The Dancing House in Prague is also called the Fred and Ginger house. It is named after American dancers Fred Astaire and Ginger Rogers. The two towers also represent the Ying (which is the dynamic energy) and Yang (which is the static energy). Moreover, the political and cultural climate in the Czech Republic at the time was reflected in this.
Firstly, the Ying (dynamic) tower – is the asymmetric glass structure supported by multiple columns. The changing shape of the building is supported by these steel columns. It becomes narrow in the middle and opens up on the top, leaning slightly backward. This represents the female dance partner – also dedicated to Ginger Rogers. This also shows the dynamic part of the building as one can see the tower flowing in the air.
Secondly, the Yang (static) tower – which is the cylindrical concrete structure – has 99 support panels. Also, the building has multiple windows and curved asymmetric lines across the building. The framed windows create a 3D optical illusion. The top of the building has a metal structure with a mesh. Likewise, this represents the male dance partner and is dedicated to Fred Astaire. This building shows the static part of the building.
There is a viewing gallery on the top which gives a full panorama view of the city. The natural color of material (concrete and glass) was retained to give the building an aesthetic look.
In conclusion, the Dancing House in Prague was indeed ahead of its times and could not save itself from controversies.
The Dancing House of Prague – Controversies
The Dancing House was much criticized for its asymmetrical and different structure. Many people declared it a misfit for the Gothic architecture of Prague. Controversies took center stage even before the completion of the Dancing House in Prague. Looking at the opposition from critics, the architects changed the Dancing House plan of a taller building. Further, the architects changed the original draft of the building owing to strong opposition.
Even after the completion of the building, there were strong reactions from opposition political parties and the general public. They called it a misfit in Prague’s rich architectural history. Some also called it the ‘Drunk House’ for its asymmetrical structure.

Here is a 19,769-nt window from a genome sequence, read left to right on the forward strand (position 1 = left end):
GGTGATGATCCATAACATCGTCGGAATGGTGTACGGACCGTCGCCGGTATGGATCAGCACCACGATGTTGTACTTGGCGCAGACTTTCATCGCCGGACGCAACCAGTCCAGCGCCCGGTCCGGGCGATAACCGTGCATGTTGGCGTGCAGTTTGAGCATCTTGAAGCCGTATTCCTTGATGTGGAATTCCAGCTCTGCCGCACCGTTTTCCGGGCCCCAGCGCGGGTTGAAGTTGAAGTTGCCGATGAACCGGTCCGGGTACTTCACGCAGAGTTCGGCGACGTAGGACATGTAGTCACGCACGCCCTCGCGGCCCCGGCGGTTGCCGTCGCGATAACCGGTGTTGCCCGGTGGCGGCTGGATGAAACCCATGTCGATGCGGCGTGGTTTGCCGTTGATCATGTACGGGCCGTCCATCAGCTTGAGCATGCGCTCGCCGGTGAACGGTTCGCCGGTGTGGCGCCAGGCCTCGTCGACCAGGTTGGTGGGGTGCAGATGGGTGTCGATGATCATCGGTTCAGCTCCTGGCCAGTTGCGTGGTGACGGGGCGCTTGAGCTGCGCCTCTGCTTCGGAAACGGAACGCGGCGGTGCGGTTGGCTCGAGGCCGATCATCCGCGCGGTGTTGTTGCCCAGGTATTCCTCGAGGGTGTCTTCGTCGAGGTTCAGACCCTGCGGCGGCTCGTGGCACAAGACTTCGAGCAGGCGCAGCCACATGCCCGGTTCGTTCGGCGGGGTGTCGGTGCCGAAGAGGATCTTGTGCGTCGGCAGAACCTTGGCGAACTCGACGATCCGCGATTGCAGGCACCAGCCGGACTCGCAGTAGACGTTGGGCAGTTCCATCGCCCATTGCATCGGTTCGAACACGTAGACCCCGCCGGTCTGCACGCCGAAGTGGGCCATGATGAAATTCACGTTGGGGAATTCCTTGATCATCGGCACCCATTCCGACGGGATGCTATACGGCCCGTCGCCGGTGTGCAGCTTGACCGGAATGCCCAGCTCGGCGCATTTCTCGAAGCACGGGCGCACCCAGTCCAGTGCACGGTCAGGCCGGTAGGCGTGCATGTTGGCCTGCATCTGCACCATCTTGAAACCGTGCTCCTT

Also, one of the panels of the glass buildings covers a part of the payment, making it narrower for the pedestrians to walk. This attracted a lot of negative attention, affecting the general public.
There were also demands that the Dancing House in Prague be demolished!
Today, the Dancing House in Prague is considered one of the signature buildings of Prague and is world-renowned. Some local people of Prague still feel it is an ugly building. But largely, the building has got the appreciation and attention of the world.
The Dancing House of Prague – Significance
The Dancing House in Prague is more than a distinct building. It is not only a beautiful piece of art, it represents what the Czech Republic stood for. It represents the transition from Czechoslovakia to the Czech Republic, from Communism to Democracy, from Gothic to modern.
The Yin and Yang elements in the Dancing House in Prague were also suggestive of the political atmosphere after the formation of the Czech Republic.
The Dancing House in Prague has faced many criticisms but also has many accolades to its credit.
Awards and Accolades
The Dancing House in Prague won many awards:
- Czech National Bank issued a coin featuring the building under a series called Ten Centuries of Architecture.
- Architekt Magazine names the Dancing House in Prague as the 5 most important buildings.
- Also, The Dancing House in Prague won Time Magazine’s design contest in 1997.
Amusing Dancing House Facts